OK, so now we’re done with all the contemplation, let’s get on with it.

1. Getting the package

First things first: you’ll want to get the log4net NuGet package added to your project. It’s called “log4net” – you can’t miss it!

2. Write the configuration file

Next, you’ll need to specify how you’d like log4net to behave. To do this you’ll need to write some XML. Here’s an example from a recent project:

Normally, the bit of this that you’ll probably be most interested in will be the appender(s). These specify to where your logs will be written. In the sample above, I have two: one that outputs to the console and one that writes to a file (specifically a “rolling file appender”, but let’s not get bogged down).

To connect my logging activity to these appenders, I reference them in the “root” element. It is also possible to specify different “loggers”, each with their own threshold and appenders. For a full guide to what you can put in here, see the configuration section in the manual.

Now, we have to make a decision: do we want to place this configuration in its own file (called, for instance, “log4net.config”), or do we want to include it as a section in our “app.config”? The latter makes sense for small configurations, whereas I find larger configurations easier to manage in their own file. If you’re go down the “app.config” route, you’ll just need to make sure you include a section definition too (you may already have the parent element, particularly if you’re using Entity Frameworks):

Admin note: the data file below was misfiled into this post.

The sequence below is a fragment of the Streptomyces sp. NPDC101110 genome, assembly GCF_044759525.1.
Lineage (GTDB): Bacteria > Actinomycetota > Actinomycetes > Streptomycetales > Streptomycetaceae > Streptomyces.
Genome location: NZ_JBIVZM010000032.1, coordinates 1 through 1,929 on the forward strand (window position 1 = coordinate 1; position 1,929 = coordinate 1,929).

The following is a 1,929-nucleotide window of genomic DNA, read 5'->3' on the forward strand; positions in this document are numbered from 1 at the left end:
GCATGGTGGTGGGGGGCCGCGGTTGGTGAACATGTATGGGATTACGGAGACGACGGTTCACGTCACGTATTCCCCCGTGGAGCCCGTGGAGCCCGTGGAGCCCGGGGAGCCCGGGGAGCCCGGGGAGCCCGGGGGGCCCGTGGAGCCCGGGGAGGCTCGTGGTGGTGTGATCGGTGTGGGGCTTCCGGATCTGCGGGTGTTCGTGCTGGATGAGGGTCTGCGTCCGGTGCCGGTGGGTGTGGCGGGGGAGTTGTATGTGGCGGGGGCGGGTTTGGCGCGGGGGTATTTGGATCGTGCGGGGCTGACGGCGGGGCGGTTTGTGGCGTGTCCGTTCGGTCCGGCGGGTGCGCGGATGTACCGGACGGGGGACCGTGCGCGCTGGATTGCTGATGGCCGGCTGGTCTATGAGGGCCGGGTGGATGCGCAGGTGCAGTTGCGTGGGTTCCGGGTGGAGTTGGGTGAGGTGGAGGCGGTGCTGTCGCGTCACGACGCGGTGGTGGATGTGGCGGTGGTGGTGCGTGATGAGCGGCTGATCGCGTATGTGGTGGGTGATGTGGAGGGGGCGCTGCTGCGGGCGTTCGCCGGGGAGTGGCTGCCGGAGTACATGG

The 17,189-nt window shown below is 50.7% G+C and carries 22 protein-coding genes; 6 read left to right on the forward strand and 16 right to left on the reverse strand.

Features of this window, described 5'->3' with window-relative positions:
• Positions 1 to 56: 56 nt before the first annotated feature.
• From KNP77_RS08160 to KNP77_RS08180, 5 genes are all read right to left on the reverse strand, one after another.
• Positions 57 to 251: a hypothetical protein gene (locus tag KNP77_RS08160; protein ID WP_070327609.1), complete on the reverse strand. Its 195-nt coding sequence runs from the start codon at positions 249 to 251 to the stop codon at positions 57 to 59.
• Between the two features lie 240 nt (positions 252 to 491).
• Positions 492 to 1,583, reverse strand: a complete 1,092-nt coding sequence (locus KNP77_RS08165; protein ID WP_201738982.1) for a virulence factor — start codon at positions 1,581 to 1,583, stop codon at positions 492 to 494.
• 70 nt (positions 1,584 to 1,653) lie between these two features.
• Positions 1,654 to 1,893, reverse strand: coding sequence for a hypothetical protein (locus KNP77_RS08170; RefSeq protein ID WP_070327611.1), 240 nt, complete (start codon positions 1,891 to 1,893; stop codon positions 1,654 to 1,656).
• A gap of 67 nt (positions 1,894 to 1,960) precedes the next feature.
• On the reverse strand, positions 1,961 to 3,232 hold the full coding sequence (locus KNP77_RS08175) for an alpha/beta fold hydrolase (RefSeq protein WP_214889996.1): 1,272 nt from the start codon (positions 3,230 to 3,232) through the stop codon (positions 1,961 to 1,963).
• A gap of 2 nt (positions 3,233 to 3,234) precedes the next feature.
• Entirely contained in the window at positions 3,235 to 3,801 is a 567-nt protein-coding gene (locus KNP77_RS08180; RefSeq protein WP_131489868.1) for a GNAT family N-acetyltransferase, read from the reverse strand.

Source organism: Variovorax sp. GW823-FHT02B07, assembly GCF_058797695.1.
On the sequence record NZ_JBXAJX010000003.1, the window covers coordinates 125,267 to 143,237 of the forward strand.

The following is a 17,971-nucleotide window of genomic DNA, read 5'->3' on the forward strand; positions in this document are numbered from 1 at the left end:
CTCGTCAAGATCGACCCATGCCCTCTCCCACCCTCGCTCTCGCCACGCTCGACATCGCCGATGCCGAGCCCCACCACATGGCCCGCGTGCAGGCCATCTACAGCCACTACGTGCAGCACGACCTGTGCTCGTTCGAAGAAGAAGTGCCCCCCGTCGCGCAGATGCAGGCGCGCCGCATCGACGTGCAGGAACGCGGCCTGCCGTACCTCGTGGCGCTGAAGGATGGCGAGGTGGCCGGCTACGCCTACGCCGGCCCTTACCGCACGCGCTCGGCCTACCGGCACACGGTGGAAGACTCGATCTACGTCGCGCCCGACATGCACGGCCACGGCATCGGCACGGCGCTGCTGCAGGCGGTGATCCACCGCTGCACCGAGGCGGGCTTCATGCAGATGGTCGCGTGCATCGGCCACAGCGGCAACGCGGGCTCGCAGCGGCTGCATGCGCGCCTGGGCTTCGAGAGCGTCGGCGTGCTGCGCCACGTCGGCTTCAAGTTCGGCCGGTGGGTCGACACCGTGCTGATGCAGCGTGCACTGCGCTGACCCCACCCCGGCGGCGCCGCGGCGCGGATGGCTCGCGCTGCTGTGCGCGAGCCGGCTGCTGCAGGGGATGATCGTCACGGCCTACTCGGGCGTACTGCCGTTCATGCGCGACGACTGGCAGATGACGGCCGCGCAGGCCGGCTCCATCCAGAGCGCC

If you’re using a dedicated config file, you’ll also need to wrap your config in the usual top and tail:

3. Loading your config file

Now that you’ve written (or pasted) your shiny new configuration, you’ll need to tell your application to actually use it. There are two ways to do this: either in your “AssemblyInfo.cs” file, or with a call at the root of your application. The former is preferable (in my most humble opinion), as it’s “set and forget” – it’s very unlikely that you (or your collaborators) will go poking around and accidentally delete your call. On the other hand, a configuration specified in “app.config” can’t be loaded from “AssemblyInfo.cs”, so you’ll have to do it from your application root.

If you do opt for the “AssemblyInfo.cs” route, you’ll just need to add something like the below: